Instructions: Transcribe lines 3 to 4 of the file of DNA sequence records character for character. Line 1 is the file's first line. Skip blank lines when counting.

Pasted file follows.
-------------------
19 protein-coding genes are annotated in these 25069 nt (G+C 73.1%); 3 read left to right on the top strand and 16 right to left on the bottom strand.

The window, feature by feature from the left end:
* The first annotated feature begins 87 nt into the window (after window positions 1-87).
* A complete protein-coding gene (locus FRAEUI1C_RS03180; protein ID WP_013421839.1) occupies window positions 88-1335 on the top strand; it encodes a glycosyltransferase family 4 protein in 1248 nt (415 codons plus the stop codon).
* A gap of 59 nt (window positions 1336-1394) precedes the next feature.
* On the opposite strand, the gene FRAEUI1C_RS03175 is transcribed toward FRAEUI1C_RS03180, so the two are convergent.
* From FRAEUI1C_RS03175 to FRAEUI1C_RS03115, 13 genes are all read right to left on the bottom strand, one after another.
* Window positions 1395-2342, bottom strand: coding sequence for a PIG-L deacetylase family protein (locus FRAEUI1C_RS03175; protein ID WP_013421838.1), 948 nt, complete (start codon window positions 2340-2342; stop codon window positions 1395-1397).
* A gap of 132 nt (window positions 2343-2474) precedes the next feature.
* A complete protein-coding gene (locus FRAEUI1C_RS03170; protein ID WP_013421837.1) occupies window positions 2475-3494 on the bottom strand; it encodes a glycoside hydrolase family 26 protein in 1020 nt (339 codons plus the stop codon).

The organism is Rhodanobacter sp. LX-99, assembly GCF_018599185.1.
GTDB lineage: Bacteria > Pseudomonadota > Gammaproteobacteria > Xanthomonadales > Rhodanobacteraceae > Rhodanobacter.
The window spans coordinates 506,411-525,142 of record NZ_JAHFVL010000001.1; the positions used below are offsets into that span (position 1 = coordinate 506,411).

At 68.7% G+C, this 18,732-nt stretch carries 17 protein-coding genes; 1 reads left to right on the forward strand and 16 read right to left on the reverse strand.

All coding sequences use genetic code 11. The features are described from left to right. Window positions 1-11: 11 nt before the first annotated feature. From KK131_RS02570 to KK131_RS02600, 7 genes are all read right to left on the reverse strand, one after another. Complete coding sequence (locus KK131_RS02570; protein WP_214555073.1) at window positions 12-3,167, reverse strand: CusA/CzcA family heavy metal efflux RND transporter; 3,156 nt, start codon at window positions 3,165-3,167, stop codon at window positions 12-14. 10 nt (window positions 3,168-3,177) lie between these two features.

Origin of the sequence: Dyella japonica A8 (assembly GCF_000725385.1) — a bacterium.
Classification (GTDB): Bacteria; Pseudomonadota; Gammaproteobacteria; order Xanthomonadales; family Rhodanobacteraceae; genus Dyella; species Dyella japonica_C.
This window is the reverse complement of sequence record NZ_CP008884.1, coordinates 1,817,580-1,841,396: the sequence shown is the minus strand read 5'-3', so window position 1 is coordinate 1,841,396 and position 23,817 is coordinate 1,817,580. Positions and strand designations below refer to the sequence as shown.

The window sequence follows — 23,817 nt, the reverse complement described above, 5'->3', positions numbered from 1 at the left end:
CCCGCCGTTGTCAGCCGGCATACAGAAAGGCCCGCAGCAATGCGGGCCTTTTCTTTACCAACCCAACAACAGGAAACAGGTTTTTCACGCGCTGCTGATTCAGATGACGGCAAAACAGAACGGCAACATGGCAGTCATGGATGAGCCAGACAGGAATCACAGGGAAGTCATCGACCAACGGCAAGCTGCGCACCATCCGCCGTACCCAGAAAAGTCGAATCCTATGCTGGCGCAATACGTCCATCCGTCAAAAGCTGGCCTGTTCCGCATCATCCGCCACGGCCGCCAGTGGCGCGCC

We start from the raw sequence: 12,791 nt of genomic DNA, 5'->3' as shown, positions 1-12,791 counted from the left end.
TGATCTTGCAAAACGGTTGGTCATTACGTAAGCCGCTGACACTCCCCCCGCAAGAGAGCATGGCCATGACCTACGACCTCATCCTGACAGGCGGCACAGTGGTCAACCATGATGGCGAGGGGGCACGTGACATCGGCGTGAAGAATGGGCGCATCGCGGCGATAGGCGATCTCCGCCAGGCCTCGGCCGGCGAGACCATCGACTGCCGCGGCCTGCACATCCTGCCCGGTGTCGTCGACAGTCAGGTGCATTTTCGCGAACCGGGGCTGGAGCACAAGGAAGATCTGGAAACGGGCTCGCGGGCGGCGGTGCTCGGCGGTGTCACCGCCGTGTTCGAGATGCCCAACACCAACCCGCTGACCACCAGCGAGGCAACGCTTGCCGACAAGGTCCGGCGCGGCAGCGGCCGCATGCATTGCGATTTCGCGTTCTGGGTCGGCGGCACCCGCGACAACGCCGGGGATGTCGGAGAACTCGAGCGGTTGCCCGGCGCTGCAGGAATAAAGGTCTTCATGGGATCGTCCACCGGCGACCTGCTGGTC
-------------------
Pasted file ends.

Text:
* The first annotated feature begins 87 nt into the window (after window positions 1-87).
* A complete protein-coding gene (locus FRAEUI1C_RS03180; protein ID WP_013421839.1) occupies window positions 88-1335 on the top strand; it encodes a glycosyltransferase family 4 protein in 1248 nt (415 codons plus the stop codon).